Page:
- Save the Children reported that the Philippines loses P328 B a year due to malnutrition
- The organization said the loss is due to the impact of childhood stunting on workforce productivity and education
- The report ‘Cost of Hunger: Philippines’ revealed that in 2013, childhood stunting cost the Philippines almost three percent of its GDP
Organization Save the Children disclosed on Tuesday, August 30, that a new report revealed that the Philippine economy is losing at least P328 billion a year due to the impact of childhood stunting on workforce productivity and education.
The report entitled “Cost of Hunger: Philippines” stated that in 2013, childhood stunting cost the Philippines almost three percent of its GDP.
“This study proves that undernutrition has a cost to all of us. In just a year, Philippines has lost almost three percent of its GDP in terms of education and productivity costs due to stunting,” said Save the Children Philippines Country Director Ned Olney.
It was disclosed that the overall economic loss of P328 billion is consists of P166.5 billion worth of lost income as a result of lower level of education achieved by the working population who suffered from childhood stunting; P160 billion in lost productivity due to premature deaths among children who would have been members of our current working-age population; and P1.23 billion in additional education costs to cover grade repetitions linked to undernutrition.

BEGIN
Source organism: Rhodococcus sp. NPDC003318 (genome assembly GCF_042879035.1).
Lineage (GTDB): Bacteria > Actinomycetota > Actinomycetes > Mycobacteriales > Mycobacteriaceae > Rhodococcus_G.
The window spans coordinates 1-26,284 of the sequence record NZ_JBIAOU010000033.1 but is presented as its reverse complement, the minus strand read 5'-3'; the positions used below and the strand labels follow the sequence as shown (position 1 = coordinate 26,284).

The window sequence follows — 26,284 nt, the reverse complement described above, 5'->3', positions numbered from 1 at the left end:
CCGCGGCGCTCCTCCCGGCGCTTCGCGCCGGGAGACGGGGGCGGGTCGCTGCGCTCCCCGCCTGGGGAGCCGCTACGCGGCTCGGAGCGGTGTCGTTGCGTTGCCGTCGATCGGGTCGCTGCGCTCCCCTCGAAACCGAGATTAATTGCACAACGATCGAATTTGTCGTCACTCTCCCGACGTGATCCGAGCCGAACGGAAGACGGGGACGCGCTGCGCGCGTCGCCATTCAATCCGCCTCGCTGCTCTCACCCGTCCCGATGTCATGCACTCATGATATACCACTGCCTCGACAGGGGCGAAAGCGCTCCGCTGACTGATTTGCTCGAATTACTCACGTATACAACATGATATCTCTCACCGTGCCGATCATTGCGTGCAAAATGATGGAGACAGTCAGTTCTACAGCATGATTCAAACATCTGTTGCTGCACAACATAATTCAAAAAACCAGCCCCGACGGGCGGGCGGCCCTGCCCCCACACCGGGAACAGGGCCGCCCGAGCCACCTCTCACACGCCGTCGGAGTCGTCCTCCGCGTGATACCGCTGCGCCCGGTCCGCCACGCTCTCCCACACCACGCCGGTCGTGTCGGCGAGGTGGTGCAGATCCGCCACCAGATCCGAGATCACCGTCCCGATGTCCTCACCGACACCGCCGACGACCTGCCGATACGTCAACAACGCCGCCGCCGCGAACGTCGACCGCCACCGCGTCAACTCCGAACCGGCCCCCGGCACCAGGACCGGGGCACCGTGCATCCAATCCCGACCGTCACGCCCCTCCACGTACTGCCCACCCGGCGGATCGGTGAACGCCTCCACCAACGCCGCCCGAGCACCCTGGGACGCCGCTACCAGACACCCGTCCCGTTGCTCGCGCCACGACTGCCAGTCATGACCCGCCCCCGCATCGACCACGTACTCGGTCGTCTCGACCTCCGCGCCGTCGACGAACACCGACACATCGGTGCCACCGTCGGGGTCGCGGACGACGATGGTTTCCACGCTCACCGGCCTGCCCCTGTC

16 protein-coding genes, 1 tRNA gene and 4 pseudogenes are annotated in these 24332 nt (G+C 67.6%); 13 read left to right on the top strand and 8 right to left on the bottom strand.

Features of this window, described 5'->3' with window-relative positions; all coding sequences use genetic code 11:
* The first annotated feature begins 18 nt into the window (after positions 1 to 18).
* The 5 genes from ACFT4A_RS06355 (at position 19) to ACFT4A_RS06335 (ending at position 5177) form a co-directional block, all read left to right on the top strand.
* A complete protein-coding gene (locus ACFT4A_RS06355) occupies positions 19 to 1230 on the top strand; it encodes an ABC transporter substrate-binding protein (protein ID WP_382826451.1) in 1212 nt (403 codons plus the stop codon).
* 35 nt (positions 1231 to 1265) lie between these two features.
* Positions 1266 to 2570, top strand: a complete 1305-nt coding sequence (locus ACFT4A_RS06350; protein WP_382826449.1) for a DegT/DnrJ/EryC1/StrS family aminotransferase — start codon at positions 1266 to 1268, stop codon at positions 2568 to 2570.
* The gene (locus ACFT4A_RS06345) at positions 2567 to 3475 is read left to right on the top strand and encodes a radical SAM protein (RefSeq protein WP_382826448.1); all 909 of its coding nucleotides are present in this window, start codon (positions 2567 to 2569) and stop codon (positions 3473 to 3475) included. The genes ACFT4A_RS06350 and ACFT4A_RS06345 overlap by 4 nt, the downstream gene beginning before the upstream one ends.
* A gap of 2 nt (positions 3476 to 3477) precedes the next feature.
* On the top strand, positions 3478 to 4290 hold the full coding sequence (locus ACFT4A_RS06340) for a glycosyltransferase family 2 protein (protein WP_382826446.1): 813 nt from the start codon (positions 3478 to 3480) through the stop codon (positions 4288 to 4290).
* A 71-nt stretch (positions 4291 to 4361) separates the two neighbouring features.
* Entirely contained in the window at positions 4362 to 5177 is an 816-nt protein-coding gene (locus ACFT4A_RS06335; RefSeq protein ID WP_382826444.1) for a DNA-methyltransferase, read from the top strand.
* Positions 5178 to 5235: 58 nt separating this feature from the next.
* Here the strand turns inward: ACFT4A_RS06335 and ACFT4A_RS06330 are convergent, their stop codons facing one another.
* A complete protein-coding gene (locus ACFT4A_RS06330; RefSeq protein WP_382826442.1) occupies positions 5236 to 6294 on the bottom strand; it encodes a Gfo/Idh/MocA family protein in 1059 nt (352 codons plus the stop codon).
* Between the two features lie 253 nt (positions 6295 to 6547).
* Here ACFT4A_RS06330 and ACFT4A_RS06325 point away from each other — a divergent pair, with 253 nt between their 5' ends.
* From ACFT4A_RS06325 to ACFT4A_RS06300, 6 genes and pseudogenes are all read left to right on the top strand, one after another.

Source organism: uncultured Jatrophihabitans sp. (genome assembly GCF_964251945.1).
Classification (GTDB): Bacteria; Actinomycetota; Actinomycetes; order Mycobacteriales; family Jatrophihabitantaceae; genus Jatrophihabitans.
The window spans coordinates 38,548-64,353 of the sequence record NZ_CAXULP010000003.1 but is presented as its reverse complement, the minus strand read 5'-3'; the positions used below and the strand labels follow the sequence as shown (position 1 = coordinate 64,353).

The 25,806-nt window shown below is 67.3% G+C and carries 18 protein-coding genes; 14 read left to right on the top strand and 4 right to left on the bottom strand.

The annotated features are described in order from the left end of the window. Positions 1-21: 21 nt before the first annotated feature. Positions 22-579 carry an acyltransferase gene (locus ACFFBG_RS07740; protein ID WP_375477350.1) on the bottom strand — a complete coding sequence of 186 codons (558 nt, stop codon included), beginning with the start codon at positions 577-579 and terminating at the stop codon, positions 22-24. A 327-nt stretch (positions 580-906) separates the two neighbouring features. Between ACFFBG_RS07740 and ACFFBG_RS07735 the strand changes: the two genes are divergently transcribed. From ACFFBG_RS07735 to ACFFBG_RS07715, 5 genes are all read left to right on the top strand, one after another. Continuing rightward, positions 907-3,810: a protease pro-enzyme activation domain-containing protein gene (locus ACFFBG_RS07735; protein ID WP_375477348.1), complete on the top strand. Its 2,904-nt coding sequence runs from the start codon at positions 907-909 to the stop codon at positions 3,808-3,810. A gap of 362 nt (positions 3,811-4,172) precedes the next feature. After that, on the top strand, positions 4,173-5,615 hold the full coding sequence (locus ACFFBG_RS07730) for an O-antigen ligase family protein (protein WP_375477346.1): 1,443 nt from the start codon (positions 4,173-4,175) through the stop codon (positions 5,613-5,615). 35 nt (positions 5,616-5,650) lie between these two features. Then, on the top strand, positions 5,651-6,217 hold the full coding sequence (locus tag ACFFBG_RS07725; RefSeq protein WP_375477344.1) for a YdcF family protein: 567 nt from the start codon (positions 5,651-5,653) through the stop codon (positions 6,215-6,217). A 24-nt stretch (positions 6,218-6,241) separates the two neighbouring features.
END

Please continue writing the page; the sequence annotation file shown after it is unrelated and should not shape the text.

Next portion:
“If stunting rates continue to rise, it would be difficult for families to break free from poverty. It is the poor and neglected sectors of society that carry the burden of stunting. Any investment in reducing childhood undernutrition will reduce suffering and poverty, and will ultimately stimulate economic growth for all Filipinos,” Olney noted.
He stressed that nutrition is the cornerstone of all development efforts.
“This new report tells us that for every US$1 spent on programs to avert stunting in children below two years old, the Philippines could save over 100 US$ in health, education, and lost productivity costs,” he added.
Meanwhile, the official said it should outrage us that 95 children will die every day because of malnutrition.